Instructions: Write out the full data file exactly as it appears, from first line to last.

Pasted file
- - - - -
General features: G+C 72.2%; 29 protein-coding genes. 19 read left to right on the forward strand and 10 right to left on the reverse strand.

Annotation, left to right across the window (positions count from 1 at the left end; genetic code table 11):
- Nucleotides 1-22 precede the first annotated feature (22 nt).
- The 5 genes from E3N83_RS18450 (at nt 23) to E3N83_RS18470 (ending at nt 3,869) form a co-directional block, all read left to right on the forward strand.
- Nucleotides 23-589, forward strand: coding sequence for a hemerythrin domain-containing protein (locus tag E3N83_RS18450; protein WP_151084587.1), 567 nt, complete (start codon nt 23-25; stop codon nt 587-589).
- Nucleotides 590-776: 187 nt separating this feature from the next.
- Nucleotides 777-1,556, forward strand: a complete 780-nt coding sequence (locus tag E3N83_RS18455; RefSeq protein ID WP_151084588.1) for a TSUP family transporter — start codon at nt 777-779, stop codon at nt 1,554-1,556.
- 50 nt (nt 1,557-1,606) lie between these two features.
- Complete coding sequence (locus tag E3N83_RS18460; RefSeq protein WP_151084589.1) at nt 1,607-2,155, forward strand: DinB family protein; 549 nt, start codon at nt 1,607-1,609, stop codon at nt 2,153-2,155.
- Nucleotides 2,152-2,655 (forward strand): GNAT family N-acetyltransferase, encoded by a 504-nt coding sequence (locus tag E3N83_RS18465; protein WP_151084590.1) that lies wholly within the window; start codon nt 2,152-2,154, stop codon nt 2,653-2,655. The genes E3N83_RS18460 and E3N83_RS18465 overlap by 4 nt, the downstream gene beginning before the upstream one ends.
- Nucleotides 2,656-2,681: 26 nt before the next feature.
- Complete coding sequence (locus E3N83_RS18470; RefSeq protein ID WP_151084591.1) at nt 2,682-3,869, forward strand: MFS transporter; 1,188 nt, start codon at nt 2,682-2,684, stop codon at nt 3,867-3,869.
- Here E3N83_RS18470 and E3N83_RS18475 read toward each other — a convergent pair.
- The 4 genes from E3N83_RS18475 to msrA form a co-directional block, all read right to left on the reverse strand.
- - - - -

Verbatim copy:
General features: G+C 72.2%; 29 protein-coding genes. 19 read left to right on the forward strand and 10 right to left on the reverse strand.

Annotation, left to right across the window (positions count from 1 at the left end; genetic code table 11):
- Nucleotides 1-22 precede the first annotated feature (22 nt).
- The 5 genes from E3N83_RS18450 (at nt 23) to E3N83_RS18470 (ending at nt 3,869) form a co-directional block, all read left to right on the forward strand.
- Nucleotides 23-589, forward strand: coding sequence for a hemerythrin domain-containing protein (locus tag E3N83_RS18450; protein WP_151084587.1), 567 nt, complete (start codon nt 23-25; stop codon nt 587-589).
- Nucleotides 590-776: 187 nt separating this feature from the next.
- Nucleotides 777-1,556, forward strand: a complete 780-nt coding sequence (locus tag E3N83_RS18455; RefSeq protein ID WP_151084588.1) for a TSUP family transporter — start codon at nt 777-779, stop codon at nt 1,554-1,556.
- 50 nt (nt 1,557-1,606) lie between these two features.
- Complete coding sequence (locus tag E3N83_RS18460; RefSeq protein WP_151084589.1) at nt 1,607-2,155, forward strand: DinB family protein; 549 nt, start codon at nt 1,607-1,609, stop codon at nt 2,153-2,155.
- Nucleotides 2,152-2,655 (forward strand): GNAT family N-acetyltransferase, encoded by a 504-nt coding sequence (locus tag E3N83_RS18465; protein WP_151084590.1) that lies wholly within the window; start codon nt 2,152-2,154, stop codon nt 2,653-2,655. The genes E3N83_RS18460 and E3N83_RS18465 overlap by 4 nt, the downstream gene beginning before the upstream one ends.
- Nucleotides 2,656-2,681: 26 nt before the next feature.
- Complete coding sequence (locus E3N83_RS18470; RefSeq protein ID WP_151084591.1) at nt 2,682-3,869, forward strand: MFS transporter; 1,188 nt, start codon at nt 2,682-2,684, stop codon at nt 3,867-3,869.
- Here E3N83_RS18470 and E3N83_RS18475 read toward each other — a convergent pair.
- The 4 genes from E3N83_RS18475 to msrA form a co-directional block, all read right to left on the reverse strand.